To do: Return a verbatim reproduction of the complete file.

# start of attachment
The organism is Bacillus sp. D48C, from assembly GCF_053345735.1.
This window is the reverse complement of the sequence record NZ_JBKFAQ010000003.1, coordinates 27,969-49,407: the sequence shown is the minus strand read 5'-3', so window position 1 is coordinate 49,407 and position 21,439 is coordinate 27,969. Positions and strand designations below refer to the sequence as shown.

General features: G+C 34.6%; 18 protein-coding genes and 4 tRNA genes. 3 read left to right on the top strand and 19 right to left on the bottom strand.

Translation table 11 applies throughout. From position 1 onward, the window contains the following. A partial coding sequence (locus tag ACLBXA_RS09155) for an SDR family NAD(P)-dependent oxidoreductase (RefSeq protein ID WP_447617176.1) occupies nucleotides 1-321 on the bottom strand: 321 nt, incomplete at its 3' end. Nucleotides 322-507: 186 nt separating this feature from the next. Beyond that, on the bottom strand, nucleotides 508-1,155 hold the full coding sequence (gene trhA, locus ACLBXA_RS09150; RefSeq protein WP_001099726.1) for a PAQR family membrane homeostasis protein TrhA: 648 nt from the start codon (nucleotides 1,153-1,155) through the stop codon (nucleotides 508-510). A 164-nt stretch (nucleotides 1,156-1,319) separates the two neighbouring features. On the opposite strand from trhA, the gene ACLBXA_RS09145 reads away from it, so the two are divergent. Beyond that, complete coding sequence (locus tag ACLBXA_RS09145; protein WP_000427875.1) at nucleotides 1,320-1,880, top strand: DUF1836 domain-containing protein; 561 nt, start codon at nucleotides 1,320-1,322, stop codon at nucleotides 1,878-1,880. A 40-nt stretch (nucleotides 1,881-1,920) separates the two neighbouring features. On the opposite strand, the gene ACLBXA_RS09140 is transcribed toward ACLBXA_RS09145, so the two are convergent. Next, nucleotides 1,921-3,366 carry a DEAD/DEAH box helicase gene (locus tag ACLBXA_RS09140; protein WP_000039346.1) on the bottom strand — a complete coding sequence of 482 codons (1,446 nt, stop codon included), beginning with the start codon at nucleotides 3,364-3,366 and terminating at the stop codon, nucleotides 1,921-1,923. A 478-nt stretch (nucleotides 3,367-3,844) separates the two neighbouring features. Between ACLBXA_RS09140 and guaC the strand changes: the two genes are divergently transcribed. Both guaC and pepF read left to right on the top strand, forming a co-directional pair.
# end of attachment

The organism is Bacillus sp. D48C, from assembly GCF_053345735.1.
This window is the reverse complement of the sequence record NZ_JBKFAQ010000003.1, coordinates 27,969-49,407: the sequence shown is the minus strand read 5'-3', so window position 1 is coordinate 49,407 and position 21,439 is coordinate 27,969. Positions and strand designations below refer to the sequence as shown.

General features: G+C 34.6%; 18 protein-coding genes and 4 tRNA genes. 3 read left to right on the top strand and 19 right to left on the bottom strand.

Translation table 11 applies throughout. From position 1 onward, the window contains the following. A partial coding sequence (locus tag ACLBXA_RS09155) for an SDR family NAD(P)-dependent oxidoreductase (RefSeq protein ID WP_447617176.1) occupies nucleotides 1-321 on the bottom strand: 321 nt, incomplete at its 3' end. Nucleotides 322-507: 186 nt separating this feature from the next. Beyond that, on the bottom strand, nucleotides 508-1,155 hold the full coding sequence (gene trhA, locus ACLBXA_RS09150; RefSeq protein WP_001099726.1) for a PAQR family membrane homeostasis protein TrhA: 648 nt from the start codon (nucleotides 1,153-1,155) through the stop codon (nucleotides 508-510). A 164-nt stretch (nucleotides 1,156-1,319) separates the two neighbouring features. On the opposite strand from trhA, the gene ACLBXA_RS09145 reads away from it, so the two are divergent. Beyond that, complete coding sequence (locus tag ACLBXA_RS09145; protein WP_000427875.1) at nucleotides 1,320-1,880, top strand: DUF1836 domain-containing protein; 561 nt, start codon at nucleotides 1,320-1,322, stop codon at nucleotides 1,878-1,880. A 40-nt stretch (nucleotides 1,881-1,920) separates the two neighbouring features. On the opposite strand, the gene ACLBXA_RS09140 is transcribed toward ACLBXA_RS09145, so the two are convergent. Next, nucleotides 1,921-3,366 carry a DEAD/DEAH box helicase gene (locus tag ACLBXA_RS09140; protein WP_000039346.1) on the bottom strand — a complete coding sequence of 482 codons (1,446 nt, stop codon included), beginning with the start codon at nucleotides 3,364-3,366 and terminating at the stop codon, nucleotides 1,921-1,923. A 478-nt stretch (nucleotides 3,367-3,844) separates the two neighbouring features. Between ACLBXA_RS09140 and guaC the strand changes: the two genes are divergently transcribed. Both guaC and pepF read left to right on the top strand, forming a co-directional pair.